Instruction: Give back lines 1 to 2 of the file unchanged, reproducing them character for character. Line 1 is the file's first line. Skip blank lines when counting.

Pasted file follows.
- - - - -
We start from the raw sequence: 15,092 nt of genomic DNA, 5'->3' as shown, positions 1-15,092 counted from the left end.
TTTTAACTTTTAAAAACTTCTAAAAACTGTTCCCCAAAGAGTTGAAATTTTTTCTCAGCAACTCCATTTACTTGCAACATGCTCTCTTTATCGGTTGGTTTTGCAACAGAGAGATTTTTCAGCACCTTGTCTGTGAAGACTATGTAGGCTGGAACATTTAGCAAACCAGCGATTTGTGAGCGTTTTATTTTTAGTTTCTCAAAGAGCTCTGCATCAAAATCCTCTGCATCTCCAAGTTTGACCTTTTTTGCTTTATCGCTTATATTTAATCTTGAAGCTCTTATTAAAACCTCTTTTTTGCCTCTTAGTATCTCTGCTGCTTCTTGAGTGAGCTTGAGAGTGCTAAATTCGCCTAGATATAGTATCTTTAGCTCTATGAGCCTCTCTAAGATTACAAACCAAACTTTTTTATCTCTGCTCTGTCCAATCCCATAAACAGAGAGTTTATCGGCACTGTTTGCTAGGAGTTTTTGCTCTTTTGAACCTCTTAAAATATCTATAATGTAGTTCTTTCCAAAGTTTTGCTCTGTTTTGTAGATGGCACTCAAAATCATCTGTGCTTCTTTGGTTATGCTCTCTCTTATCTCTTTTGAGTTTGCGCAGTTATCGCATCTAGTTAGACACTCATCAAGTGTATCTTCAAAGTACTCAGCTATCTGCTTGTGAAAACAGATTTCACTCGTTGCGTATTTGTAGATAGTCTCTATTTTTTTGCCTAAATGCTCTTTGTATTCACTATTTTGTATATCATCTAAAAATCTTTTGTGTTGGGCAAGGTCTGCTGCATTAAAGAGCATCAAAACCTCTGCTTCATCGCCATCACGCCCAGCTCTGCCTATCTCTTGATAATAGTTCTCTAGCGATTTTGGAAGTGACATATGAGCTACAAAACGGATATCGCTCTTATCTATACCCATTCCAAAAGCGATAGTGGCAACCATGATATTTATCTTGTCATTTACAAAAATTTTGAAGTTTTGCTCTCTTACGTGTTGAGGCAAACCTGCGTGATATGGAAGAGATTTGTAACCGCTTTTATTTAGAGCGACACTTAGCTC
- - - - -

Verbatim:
We start from the raw sequence: 15,092 nt of genomic DNA, 5'->3' as shown, positions 1-15,092 counted from the left end.
TTTTAACTTTTAAAAACTTCTAAAAACTGTTCCCCAAAGAGTTGAAATTTTTTCTCAGCAACTCCATTTACTTGCAACATGCTCTCTTTATCGGTTGGTTTTGCAACAGAGAGATTTTTCAGCACCTTGTCTGTGAAGACTATGTAGGCTGGAACATTTAGCAAACCAGCGATTTGTGAGCGTTTTATTTTTAGTTTCTCAAAGAGCTCTGCATCAAAATCCTCTGCATCTCCAAGTTTGACCTTTTTTGCTTTATCGCTTATATTTAATCTTGAAGCTCTTATTAAAACCTCTTTTTTGCCTCTTAGTATCTCTGCTGCTTCTTGAGTGAGCTTGAGAGTGCTAAATTCGCCTAGATATAGTATCTTTAGCTCTATGAGCCTCTCTAAGATTACAAACCAAACTTTTTTATCTCTGCTCTGTCCAATCCCATAAACAGAGAGTTTATCGGCACTGTTTGCTAGGAGTTTTTGCTCTTTTGAACCTCTTAAAATATCTATAATGTAGTTCTTTCCAAAGTTTTGCTCTGTTTTGTAGATGGCACTCAAAATCATCTGTGCTTCTTTGGTTATGCTCTCTCTTATCTCTTTTGAGTTTGCGCAGTTATCGCATCTAGTTAGACACTCATCAAGTGTATCTTCAAAGTACTCAGCTATCTGCTTGTGAAAACAGATTTCACTCGTTGCGTATTTGTAGATAGTCTCTATTTTTTTGCCTAAATGCTCTTTGTATTCACTATTTTGTATATCATCTAAAAATCTTTTGTGTTGGGCAAGGTCTGCTGCATTAAAGAGCATCAAAACCTCTGCTTCATCGCCATCACGCCCAGCTCTGCCTATCTCTTGATAATAGTTCTCTAGCGATTTTGGAAGTGACATATGAGCTACAAAACGGATATCGCTCTTATCTATACCCATTCCAAAAGCGATAGTGGCAACCATGATATTTATCTTGTCATTTACAAAAATTTTGAAGTTTTGCTCTCTTACGTGTTGAGGCAAACCTGCGTGATATGGAAGAGATTTGTAACCGCTTTTATTTAGAGCGACACTTAGCTC